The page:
Matthew 2:1-8 TIMING IS EVERYTHING
Friday, August 10, 2007
The nativity story begins with this week’s portion. (Each week all religious Jews around the world study the same "portion", or parasha, of the Torah together. It is fitting that we use the same term to describe our weekly scripture, since as we have noted, Matthew is a Jew, writing to Jews about a Jew.)
In this portion we find a new cast of characters, including a major power broker in the Roman world, a pair of Jewish sects who represent both the last practitioners of traditional Mosaic Judaism and the birth of Judaism as it is practiced today, and some enigmatic men of faith who have no formal connection with the God of the Hebrews, yet seem somehow to understand these momentous events as few others do.
Consider the players in this portion of Matthew’s drama.
The “King Herod” mentioned here is Herod the Great, son of an ally of Julius Caesar, Herod Antipater. Technically, he was not a king, but a “tetrarch,” or “client-king” (governor) subject to Roman authority. Most scholars agree he died in 4 or 5 B.C., thus, while we do not know the exact date of Jesus’ birth, we do know our calendar is off by at least four years. Herod the Great was an Edomite, not a Jew. In an effort to ingratiate himself with his Jewish subjects, he restored and enlarged the second temple in Jerusalem. He also built most of Caesarea (mentioned seventeen times in Acts) and ensured the survival of the Olympic Games when they nearly died out from lack of funding, although they were essentially a pagan ritual at that time. His son, Antipas, is the Herod who had a role in Jesus’ crucifixion.
“The people’s chief priests” is probably a reference to the Sadducees, who controlled the second temple at that time. At a more appropriate moment, Matthew will remind his Jewish readership that this sect did not believe in physical resurrection. They died out after the Roman destruction of the second temple in 70 A.D., which made obedience to the sacrificial code of the Torah at the temple quite impossible.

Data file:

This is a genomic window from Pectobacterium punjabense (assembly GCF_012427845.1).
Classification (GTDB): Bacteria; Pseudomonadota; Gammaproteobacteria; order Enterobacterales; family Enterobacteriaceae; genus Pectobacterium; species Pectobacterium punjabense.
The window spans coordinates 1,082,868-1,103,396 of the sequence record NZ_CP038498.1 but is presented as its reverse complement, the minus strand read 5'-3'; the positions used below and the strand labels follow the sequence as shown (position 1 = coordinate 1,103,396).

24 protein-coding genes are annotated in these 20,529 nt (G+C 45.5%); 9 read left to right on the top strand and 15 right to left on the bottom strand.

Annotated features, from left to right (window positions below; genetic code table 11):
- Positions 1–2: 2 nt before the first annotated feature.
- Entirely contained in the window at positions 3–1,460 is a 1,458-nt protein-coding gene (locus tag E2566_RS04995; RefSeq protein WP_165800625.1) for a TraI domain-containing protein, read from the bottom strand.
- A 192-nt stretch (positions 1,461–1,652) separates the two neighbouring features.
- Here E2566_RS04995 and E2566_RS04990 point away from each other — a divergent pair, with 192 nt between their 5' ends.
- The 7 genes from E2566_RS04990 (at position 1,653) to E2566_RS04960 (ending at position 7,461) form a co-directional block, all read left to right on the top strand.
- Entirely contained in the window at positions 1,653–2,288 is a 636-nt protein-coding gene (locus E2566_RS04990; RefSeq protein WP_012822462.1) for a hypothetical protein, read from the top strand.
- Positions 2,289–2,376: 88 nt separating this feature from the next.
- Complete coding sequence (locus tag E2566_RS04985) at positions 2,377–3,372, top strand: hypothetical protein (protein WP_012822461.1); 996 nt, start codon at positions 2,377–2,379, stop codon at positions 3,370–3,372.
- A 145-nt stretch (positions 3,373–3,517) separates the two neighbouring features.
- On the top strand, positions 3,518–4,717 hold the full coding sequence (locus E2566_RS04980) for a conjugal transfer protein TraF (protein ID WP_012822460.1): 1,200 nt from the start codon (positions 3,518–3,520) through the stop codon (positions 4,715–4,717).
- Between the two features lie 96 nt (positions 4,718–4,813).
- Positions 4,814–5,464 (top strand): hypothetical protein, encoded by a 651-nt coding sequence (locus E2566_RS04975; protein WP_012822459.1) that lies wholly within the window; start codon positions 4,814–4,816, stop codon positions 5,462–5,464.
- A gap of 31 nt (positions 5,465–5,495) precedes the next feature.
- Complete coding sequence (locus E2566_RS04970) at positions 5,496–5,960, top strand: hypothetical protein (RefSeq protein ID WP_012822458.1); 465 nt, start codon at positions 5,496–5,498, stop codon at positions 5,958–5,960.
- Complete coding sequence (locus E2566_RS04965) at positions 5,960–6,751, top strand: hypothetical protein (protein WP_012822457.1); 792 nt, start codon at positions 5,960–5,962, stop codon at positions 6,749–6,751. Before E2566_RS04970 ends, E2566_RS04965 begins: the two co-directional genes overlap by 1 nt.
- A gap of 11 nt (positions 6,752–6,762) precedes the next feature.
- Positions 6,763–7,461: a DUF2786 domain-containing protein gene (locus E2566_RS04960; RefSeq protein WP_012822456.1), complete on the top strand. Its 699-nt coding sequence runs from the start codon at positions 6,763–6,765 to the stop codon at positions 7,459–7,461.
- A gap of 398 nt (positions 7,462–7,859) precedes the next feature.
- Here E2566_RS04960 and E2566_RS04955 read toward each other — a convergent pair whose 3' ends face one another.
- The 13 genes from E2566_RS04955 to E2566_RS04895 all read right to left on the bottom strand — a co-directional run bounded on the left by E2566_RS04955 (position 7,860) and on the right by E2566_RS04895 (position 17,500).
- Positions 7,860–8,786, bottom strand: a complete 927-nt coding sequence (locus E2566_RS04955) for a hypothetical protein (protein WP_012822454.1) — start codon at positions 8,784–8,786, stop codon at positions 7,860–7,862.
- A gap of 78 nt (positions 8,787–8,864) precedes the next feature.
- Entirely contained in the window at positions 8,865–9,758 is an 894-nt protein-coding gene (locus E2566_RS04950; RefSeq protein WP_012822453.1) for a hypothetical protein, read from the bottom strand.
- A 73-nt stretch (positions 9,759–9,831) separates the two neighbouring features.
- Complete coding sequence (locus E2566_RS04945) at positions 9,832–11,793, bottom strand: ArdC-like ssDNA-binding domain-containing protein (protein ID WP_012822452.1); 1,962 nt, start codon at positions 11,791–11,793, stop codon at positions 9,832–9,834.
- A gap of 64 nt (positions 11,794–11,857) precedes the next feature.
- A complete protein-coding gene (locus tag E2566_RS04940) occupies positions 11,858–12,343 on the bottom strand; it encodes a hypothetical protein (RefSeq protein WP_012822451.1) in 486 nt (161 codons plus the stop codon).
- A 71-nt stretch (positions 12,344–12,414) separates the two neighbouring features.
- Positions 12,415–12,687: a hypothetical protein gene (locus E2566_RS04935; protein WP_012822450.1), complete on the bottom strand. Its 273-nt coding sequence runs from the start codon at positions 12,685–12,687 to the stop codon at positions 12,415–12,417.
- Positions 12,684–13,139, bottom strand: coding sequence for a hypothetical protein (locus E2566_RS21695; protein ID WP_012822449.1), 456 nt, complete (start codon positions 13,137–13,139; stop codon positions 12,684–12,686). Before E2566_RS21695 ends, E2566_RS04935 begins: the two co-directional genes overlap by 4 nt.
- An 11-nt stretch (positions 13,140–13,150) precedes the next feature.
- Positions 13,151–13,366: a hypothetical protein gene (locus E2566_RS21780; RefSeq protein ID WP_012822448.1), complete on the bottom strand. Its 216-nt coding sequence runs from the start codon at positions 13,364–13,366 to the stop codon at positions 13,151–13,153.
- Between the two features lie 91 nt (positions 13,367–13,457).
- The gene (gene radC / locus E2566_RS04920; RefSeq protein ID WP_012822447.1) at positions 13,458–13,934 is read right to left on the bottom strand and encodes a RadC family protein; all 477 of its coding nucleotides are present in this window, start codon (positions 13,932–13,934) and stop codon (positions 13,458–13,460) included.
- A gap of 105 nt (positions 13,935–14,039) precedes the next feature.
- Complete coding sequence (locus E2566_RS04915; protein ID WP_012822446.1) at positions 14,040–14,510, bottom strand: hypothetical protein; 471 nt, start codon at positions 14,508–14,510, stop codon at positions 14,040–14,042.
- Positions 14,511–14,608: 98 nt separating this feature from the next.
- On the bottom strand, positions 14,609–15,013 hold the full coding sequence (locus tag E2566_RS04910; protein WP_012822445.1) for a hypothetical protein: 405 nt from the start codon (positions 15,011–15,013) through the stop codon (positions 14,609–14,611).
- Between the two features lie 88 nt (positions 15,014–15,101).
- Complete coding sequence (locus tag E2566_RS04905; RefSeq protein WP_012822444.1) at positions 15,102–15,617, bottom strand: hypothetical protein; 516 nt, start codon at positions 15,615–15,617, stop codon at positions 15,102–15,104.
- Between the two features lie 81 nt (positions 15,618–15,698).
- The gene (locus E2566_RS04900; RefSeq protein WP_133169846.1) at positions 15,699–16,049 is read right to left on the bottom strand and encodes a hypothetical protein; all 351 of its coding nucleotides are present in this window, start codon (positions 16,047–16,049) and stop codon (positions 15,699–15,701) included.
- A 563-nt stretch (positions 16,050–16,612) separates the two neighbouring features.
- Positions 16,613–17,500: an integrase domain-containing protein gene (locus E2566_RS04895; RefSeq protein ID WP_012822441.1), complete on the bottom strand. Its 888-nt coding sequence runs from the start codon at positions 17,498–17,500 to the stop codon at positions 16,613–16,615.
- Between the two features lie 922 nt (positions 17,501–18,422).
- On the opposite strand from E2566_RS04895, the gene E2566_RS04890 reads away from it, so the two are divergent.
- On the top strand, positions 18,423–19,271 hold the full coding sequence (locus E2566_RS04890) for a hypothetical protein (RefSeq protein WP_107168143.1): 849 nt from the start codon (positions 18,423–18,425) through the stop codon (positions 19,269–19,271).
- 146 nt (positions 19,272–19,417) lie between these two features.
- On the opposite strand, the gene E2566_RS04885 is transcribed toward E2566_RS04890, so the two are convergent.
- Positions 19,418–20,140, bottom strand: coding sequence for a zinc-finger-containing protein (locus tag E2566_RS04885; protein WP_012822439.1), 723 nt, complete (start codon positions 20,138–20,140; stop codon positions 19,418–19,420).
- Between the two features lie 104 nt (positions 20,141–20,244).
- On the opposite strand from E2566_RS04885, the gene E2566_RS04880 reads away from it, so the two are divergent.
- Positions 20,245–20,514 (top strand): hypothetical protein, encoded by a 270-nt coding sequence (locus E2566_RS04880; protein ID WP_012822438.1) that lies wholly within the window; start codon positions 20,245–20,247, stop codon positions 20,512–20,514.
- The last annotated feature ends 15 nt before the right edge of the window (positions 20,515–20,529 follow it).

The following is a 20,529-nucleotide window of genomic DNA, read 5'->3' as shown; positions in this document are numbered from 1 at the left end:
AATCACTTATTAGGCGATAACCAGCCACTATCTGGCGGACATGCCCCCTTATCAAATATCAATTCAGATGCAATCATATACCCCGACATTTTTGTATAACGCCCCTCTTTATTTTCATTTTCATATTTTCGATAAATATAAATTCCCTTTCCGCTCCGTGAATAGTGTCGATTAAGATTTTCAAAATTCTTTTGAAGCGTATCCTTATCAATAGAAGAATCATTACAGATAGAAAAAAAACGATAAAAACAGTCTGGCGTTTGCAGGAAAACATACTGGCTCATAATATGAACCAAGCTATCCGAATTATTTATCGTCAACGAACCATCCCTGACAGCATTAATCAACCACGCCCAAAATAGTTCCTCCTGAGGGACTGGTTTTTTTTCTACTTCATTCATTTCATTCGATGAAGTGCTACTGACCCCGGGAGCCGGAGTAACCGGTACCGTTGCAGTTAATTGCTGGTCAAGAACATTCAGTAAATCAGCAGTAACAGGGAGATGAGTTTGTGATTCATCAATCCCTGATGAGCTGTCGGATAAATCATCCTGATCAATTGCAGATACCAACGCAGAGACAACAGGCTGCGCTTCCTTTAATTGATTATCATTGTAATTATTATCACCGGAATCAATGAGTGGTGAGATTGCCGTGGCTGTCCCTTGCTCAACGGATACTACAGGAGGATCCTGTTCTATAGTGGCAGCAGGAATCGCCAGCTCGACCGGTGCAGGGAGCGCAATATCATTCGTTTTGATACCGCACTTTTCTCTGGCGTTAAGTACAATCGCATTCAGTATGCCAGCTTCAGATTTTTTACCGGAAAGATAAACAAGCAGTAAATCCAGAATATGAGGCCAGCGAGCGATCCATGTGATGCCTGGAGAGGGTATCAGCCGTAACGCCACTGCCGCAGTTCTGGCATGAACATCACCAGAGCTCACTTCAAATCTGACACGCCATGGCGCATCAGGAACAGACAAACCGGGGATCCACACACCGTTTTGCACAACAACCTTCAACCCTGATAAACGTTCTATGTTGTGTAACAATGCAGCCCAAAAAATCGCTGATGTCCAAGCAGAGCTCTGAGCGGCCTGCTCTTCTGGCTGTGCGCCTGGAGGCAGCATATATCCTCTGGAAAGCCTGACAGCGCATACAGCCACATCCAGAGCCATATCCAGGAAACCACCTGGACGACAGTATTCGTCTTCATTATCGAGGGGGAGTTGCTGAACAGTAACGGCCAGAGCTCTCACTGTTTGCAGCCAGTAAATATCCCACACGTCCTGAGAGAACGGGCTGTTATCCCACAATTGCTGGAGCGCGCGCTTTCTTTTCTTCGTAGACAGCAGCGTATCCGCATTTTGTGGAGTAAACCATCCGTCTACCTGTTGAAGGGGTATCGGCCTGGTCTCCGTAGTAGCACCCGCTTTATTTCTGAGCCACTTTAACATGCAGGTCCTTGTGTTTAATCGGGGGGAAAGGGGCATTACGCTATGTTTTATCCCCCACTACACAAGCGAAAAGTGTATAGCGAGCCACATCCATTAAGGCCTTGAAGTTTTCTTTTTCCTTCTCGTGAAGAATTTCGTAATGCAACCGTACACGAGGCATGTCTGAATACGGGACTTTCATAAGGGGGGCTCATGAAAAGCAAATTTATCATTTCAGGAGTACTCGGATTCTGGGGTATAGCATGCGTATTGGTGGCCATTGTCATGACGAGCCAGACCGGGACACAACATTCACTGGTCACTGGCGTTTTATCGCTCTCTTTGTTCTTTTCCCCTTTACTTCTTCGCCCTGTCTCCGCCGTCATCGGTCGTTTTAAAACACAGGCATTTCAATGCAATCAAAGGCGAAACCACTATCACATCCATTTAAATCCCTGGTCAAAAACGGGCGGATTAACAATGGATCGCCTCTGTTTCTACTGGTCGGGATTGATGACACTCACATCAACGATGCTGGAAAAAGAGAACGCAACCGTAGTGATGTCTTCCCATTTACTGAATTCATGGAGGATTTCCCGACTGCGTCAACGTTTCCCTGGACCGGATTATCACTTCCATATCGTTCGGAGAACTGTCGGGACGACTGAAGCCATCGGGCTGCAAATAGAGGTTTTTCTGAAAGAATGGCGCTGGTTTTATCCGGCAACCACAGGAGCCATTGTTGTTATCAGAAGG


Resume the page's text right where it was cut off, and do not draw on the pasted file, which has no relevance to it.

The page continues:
The “teachers of the law” most likely means some of the prominent Pharisees or rabbis mentioned in Rabbinic Judaism’s Talmud, including Hillel and Shammai who were among the few to survive a bloody purge by Herod the Great in 6 BC. Their sect is the direct predecessor of Rabbinic Judaism, practiced today. Rabbinic tradition places Hillel’s death shortly after Jesus’ first visit to the Temple, so it is quite possible they met. If so, it might explain the strong parallels between some aspects of their teachings.
The “magi” (plural for “magus,” and root of the English word, “magic”) were a priestly caste originating in ancient Mede or Persia (modern Iran). They were probably adherents of the religion known as Zoroastrianism, founded by Zoroaster in about 1700 B.C., at least 300 years before the time of Moses. A form of the religion is still practiced in parts of India, Pakistan and Iran. It taught the existence of heaven, hell, a last judgment, Satan, demons, angels, prophecy, and a coming messiah called Saoshyant (meaning “savior,” or “one who will make existence brilliant”), who would lead the entire earth into a time of peace and tranquility. It may be this last belief that inspired the Magi to follow the star to Jerusalem. The word “magi” or “magus” is used only here by Matthew, and in the story of Bar-Jesus, a “Jewish sorcerer and false prophet”.
With Herod, the chief priests and teachers of the law, and the magi, Matthew places Jesus squarely in a particular moment. He means for us to understand that this is history he writes, not mere legend, and certainly not myth. All the major forces of the earth revolve around this infant boy. Matthew shows us Jesus entering creation in relationship to politics, culture, military might, and religion. While it is not possible here to examine all the implications of these players in the story, next week we will consider some of them, and find surprising reasons for God’s choice of this time, this place and these people.
Posted byAthol Dickson at 5:41 PM
Labels: Bible Studies